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Slovenia, Economy

Yugoslav dinar, sugar beets, Adriatic Sea, OSCE, Koper

Prior to independence Slovenia was the most prosperous of the six Yugoslav republics. However, the wars that took place in the region during the early and mid-1990s seriously affected Sloveniaís economy. The gross domestic product (GDP) per capita was $6,052 in 1992, a sharp decline from the pre-independence figure of $8,658 in 1990. Trade with other countries and tourism were also limited by the war, and the large population of war refugees was a further drain on the economy. In recent years, economic leaders have made efforts to turn the economy around, implementing market and bank reforms and promoting privatization. The presence of a non-Communist government since 1990, along with the republicís sound infrastructure and skilled workforce, helped reverse the downward trend. The GDP began to grow in 1993, and by 1995 was increasing at 5 percent a year. Inflation slowed, and unemployment decreased to a rate lower than many countries of Western Europe. In 2000 the GDP had increased to $18.1 billion, or $9,120 per person.

Industry constituted 38 percent of GDP in Slovenia in 2000. The republicís chief industries produce electrical equipment, processed food, textiles, paper and paper products, chemicals, and wood products. Agriculture accounts for 3 percent of GDP, with dairy farming and livestock dominating this sector. Major crops include cereals such as corn and wheat, potatoes, sugar beets, and fruits (particularly grapes). Germany is by far Sloveniaís most important trading partner in both exports and imports. The other leading countries buying Slovenian goods are Croatia, Italy, France, and Austria. Exports include electrical machinery, road vehicles, chemicals and chemical products, footwear, and furniture. Tourism is also a major source of revenue, with popular resorts at Lake Bled and in the mountains. Revenues from tourism rebounded in 1994 to increase by 8 percent over prewar levels. The largest number of visitors are from Italy, Germany, and Austria.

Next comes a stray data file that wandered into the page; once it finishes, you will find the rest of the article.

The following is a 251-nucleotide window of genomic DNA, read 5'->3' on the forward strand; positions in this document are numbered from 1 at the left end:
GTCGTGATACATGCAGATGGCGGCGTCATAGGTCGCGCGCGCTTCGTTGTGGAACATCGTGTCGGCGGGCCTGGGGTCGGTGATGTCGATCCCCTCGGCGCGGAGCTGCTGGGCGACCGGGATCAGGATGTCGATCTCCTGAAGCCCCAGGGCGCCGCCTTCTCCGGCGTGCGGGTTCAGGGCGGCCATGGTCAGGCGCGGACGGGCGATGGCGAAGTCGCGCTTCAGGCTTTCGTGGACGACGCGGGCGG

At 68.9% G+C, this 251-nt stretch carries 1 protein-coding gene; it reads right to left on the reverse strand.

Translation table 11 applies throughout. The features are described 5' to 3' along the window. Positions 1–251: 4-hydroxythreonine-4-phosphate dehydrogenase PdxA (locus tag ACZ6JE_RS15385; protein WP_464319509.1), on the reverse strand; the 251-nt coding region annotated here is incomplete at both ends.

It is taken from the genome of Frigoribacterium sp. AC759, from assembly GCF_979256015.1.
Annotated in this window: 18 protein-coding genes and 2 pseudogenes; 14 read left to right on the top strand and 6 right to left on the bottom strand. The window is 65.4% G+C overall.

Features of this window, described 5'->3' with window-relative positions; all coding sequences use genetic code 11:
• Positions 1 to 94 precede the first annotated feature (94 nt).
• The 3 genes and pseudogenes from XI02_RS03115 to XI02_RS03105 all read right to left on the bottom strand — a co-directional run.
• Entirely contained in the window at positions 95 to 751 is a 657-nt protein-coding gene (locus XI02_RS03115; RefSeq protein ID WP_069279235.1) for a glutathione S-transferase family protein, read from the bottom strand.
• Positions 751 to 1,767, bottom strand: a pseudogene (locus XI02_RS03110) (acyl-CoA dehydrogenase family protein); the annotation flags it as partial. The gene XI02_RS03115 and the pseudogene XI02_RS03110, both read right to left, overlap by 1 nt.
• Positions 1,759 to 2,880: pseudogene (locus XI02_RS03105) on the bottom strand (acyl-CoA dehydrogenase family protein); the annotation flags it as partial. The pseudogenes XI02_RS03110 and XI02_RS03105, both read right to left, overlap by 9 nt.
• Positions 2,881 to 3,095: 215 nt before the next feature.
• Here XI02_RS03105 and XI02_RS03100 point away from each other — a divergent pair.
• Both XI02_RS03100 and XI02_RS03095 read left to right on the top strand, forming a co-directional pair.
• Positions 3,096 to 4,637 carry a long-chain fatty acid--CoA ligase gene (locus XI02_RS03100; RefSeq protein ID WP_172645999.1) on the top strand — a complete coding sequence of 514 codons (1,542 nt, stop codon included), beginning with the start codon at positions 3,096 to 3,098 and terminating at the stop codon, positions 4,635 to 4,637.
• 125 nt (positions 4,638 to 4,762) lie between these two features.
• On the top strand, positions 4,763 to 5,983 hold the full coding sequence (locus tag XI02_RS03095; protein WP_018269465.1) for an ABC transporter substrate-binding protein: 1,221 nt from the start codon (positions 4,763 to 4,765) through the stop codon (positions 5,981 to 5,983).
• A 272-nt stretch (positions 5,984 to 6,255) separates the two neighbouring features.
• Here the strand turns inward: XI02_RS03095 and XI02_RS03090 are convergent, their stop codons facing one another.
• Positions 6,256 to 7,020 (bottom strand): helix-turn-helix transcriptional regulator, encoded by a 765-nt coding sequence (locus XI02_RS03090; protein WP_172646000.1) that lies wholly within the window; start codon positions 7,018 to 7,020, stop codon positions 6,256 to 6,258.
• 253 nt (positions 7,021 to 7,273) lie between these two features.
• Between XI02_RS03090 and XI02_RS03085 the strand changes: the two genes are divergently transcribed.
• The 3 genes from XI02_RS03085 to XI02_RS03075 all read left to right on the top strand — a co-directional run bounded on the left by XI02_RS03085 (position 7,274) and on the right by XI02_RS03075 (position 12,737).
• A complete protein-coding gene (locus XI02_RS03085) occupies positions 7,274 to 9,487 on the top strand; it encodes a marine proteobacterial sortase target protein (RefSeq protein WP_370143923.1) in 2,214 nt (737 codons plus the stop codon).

Slovenia has an excellent transportation network. It contained 20,177 km (12,537 mi) of roads in 2000, and its largest cities are connected by railroads. There are also three major airports and a port at Koper on the Adriatic Sea. In October 1991 the republic released its own currency, the tolar, to replace the Yugoslav dinar (223 tolars equal U.S.$1; 2000 average).

In early 1993 Slovenia joined the International Monetary Fund (IMF) and the Conference on Security and Cooperation in Europe (since renamed the Organization for Security and Cooperation in Europe, or OSCE). The republic also revived economic contacts with Austria and Italy and established new relations with Iran, China, Belgium, Luxembourg, and the Netherlands. In June 1996 Slovenia became an associate member of the European Union (EU). In December 1997 it was invited to begin the process of joining the organization as a full member.

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